Aerial view of shipping containers and cranes at Qingdao Port on May 30, 2022 in Qingdao, Shandong Province of China.
Han Jiajun | Visual China Group | Getty Images
First, it was the pandemic. Then came the Russia-Ukraine war. With two major global crises back-to-back, there could be some lasting changes in supply chains and trade, experts warn.
The war in Ukraine, in particular, has caused countries to think about the need for more dependable trading partners.
“If the Covid-19 pandemic highlighted a need to shorten supply chains, the war in Ukraine underscores the importance to have reliable trading partners,” said Peter Martin, research director at commodity research firm Wood Mackenzie.
Energy prices soared this year as Russia’s onslaught in Ukraine destabilized the markets and Western nations slapped sanctions on Moscow.
This week, the European Union agreed to ban 90% of Russian oil imports by the end of this year. Moscow also previously threatened to cut off supply in retaliation. That has driven a Russian official to say the country will find other importers — oil purchases from China and India have already shot up this year.
The European Union receives about 40% of its natural gas from Russian pipelines and about a quarter of that flows through Ukraine.
Crucial grain exports, such as wheat, have been affected.
Millions of tons of wheat from Ukraine, one of the world’s biggest wheat exporters, have been stuck in the country, unable to get to countries that need them. That’s because Russia’s military forces have been blocking the Black Sea, where key Ukrainian ports are.
Before the war, Ukrainian Black Sea ports accounted for around 90% of its grain exports, according to Andrius Tursa, Central and Eastern Europe advisor at consulting firm Teneo Intelligence.
Referring to the war as well as the pandemic, Martin added: “These forces could lead to a lasting realignment of global trade. The global economy becomes more regionalised — shorter supply chains with ‘reliable’ partners.”
Martin said it’s “not the end” of globalization, but that global trade could reorganize into two or more “distinct blocs.”
The first bloc would comprise of European Union, U.S. and their allies — who have slapped sanctions on Russia, and are aligned in isolating Russia, according to Martin. Those allies could include U.K. and Japan.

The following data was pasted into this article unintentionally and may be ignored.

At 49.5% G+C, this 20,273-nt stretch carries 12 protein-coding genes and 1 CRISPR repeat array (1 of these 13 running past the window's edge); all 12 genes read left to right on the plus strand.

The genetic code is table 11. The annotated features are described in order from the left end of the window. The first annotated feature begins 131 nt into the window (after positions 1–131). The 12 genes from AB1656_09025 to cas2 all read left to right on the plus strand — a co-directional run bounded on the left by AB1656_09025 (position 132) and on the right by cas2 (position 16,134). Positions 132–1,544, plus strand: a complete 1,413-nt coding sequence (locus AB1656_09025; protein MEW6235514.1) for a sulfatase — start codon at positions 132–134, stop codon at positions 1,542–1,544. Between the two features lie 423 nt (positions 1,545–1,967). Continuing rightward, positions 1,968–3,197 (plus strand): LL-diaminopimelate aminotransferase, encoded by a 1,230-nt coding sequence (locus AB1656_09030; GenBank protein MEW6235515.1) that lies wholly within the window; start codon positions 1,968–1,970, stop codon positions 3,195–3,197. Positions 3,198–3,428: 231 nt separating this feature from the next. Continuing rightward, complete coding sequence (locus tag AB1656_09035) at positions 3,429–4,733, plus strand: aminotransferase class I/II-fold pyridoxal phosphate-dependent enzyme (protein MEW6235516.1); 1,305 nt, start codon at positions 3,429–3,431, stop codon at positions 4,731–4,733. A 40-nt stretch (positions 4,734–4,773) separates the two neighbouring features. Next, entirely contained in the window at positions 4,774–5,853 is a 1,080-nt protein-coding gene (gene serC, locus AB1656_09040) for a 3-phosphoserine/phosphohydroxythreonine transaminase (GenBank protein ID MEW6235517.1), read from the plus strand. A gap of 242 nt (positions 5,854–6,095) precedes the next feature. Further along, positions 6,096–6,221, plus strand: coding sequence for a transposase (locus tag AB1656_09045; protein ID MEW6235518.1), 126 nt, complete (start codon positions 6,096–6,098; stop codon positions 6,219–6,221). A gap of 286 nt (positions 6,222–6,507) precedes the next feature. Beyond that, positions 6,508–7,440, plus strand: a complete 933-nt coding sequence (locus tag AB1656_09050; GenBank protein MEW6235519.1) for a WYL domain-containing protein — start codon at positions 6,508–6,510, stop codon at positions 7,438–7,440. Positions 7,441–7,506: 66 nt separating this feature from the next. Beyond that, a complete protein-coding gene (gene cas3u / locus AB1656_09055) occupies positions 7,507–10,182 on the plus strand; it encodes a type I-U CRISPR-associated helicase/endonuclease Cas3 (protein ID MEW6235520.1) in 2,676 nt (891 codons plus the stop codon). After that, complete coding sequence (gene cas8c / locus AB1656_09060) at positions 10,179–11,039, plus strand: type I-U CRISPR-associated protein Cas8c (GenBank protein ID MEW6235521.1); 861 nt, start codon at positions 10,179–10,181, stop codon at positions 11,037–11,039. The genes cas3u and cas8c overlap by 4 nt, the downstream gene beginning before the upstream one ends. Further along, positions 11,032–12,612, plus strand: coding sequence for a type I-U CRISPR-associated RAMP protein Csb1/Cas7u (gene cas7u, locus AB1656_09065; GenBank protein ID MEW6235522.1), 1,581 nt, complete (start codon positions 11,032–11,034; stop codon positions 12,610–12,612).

Another group may be countries that will seek to straddle both sides.
“There will be a bloc of nations like China and India that maintain trade with both the sanctioning allies and Russia – they could take more energy and resources from Russia but need to maintain good relations with the large economies in the first bloc which account for a significant proportion of their export demand,” said Martin.
“Trade routes by both land and sea and the volumes passing along them will be impacted,” Martin also said.
Since the war started, shippers have avoided the Black Sea, where Russia’s military activity has blocked commercial shipping. That’s caused congestions in other ports in Europe because shippers have had to change their routes.
“Russia’s military activity in the Black Sea, its constant attacks on Ukrainian ports, and heavy mining in the waters surrounding the ports make commercial shipping impossible,” Tursa wrote in a May 25 note.
There are “no easy ways” to unblock Ukraine’s ports, he said adding that “various proposals to unblock Ukraine’s Black Sea access are being discussed, but none are easy or likely.”
Ukraine is now trying to develop alternative land and river routes to export food products to other countries.
“Although the capacity of alternative routes is expected to increase gradually, such exports will likely be more complex and costly compared to the sea route. Russia’s missile strikes targeting railway infrastructure across Ukraine could further complicate logistics,” Tursa said.
Any diversion as a result of changes to global trade would cause some economies to benefit, such as Southeast Asia, Latin America and Africa, according to Martin.
“Russia will likely be the biggest loser as, although it can pivot some trade links, it will become excluded from a large proportion of the global economy,” Martin said.
The lockdowns in China, the world’s manufacturing hub, have also contributed to the turmoil experienced by the shipping and trade industry.
“What we are expecting to see in the coming times is clearly a lower reliance on the Big East-West trade routes between China and Europe, as well as China and the U.S. That’s typically the stretches where you have mega vessels calling anything between two and five stops in China,” said Christian Roeloffs, founder and CEO of container booking firm Container xChange.
Routes could change and may benefit some Southeast Asia countries such as Vietnam, where more companies are already manufacturing their goods.
On the other hand, places like Singapore — where ships commonly pass through on the way to the U.S. —could lose out, he added, explaining that Singapore may be bypassed as shippers go from the emerging manufacturing hubs of Vietnam and Cambodia directly to the U.S. West Coast.
“Some companies are starting to produce closer to home in order to limit delivery delays due to plant closures, reduced labor supplies, and other factors,” said Jason McMann, head of geopolitical risk analysis for Morning Consult.
They may also shift to maintaining larger inventories “as a cushion against future disruptions,” as opposed to having shorter supply chains, he added.